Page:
Two Germanys, One Game
How Football Brought A Divided Germany Together
During the 28 years of the country’s division, East and West Germany played as separate football teams.
The deep rift the East-West divide had carved into its landscape turned Germany into the centrepiece of the conflict. The sporting landscape between the warring nations was no different.
For years the East Germans rejected West German overtures to play football. It was seen as too much of a risk – there was a far greater chance of defeat than in sports such as swimming and weightlifting.
But in a World Cup, there was no choice.
Amid rising Cold War tensions, the 1974 World Cup brought the two together on the pitch for the first and only match in World Cup history, where East and West Germany would ever face each other.
Following World War II, the ensuing geopolitical tensions between the powers of the Eastern and Western Blocs that developed into the Cold War became painfully apparent in the division of Germany.
It was only through the Basic Treaty of 1972 that East and West Germany had even recognised each other as sovereign states. Though the decade had also initiated a process to normalise interaction between them, political relations remained precarious.
But when in 1974 the World Cup was hosted by the West Germans, the tournament brought its Eastern neighbour across the Iron Curtain to play.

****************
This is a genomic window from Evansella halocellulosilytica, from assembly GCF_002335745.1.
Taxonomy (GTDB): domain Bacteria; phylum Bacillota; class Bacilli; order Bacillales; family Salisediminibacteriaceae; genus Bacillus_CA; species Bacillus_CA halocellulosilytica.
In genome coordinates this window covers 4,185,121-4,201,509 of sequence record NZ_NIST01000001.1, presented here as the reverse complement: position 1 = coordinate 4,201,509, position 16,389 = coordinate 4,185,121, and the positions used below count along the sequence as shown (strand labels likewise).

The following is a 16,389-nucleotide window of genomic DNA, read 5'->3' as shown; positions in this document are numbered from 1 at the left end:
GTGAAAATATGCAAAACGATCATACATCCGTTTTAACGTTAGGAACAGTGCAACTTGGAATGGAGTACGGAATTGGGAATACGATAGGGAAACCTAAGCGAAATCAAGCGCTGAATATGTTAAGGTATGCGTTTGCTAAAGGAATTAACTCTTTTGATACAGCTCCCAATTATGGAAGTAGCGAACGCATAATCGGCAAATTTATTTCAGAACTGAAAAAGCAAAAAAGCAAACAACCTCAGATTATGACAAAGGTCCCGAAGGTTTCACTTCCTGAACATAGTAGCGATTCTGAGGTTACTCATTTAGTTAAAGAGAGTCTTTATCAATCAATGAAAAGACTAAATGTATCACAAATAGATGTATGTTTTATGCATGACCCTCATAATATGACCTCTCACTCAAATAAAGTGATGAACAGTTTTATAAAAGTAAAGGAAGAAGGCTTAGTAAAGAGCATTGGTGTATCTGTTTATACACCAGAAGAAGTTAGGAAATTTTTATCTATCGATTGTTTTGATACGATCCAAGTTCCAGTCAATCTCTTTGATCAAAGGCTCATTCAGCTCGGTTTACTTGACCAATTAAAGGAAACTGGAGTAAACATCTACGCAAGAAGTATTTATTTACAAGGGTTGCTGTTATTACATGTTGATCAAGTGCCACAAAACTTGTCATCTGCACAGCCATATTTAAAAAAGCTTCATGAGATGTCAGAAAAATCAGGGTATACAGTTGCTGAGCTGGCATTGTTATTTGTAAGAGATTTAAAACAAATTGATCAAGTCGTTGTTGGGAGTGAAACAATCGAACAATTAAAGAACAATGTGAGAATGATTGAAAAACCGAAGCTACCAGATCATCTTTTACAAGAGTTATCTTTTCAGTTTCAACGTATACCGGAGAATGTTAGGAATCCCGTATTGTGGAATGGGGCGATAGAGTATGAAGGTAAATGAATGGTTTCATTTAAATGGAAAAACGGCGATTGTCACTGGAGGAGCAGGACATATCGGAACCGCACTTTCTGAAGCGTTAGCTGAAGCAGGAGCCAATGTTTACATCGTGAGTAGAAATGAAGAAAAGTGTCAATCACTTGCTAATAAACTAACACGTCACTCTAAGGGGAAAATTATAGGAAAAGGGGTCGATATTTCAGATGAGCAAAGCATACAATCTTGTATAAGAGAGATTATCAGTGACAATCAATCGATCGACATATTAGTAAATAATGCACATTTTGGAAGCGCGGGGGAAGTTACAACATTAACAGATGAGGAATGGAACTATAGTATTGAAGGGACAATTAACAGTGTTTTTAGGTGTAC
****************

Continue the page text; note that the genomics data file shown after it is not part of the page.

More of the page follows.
As fate would have it, the teams immediately found themselves face to face after being drawn in the same group along with Chile and Australia.
Prior to the meeting both German teams got off to a good start: West Germany defeated Chile and Australia, while East Germany won against Australia and claimed a draw in the match with Chile.
But it was in the final group match that the two German teams would finally go head to head for one of the most politically charged games of all time.
It was a game dubbed ‘ein kampf zwischen brüdern’ – meaning ‘a battle between brothers’ – and on June 22 1974 the “two Germanys” stepped onto the pitch of Hamburg’s Volksparkstadium.
The encounter not only had the people of both countries, but also a number of politicians, on the edge of their seats. The match drew a crowd of over 60,000 spectators yet only 1,500 East German fans were given permission to travel to the port city to cheer on their team.
"The officials were hoping it wouldn't be a disgrace," says Hans-Jürgen Kreische, a former East Germany striker who played in the landmark game.
"The players didn't feel any pressure though. On the contrary, we were looking forward to comparing ourselves to the West.
"It was something we repeatedly strived for, but the authorities always prevented."
Prior to kick-off, as the players were taking off their tracksuit tops, and the refs whistle not far away, the crowd burst into rapturous chants of “Deutschland, Deutschland.”
Was this simply for the home team or was this some kind of statement being sent to both sets of players by those in attendance? A message of unity, perhaps.
While the pitch had an Olympic-sized running-track around it, creating a sizeable distance between the players and crowd, the emotions on the terraces engulfed the 22 men on the pitch.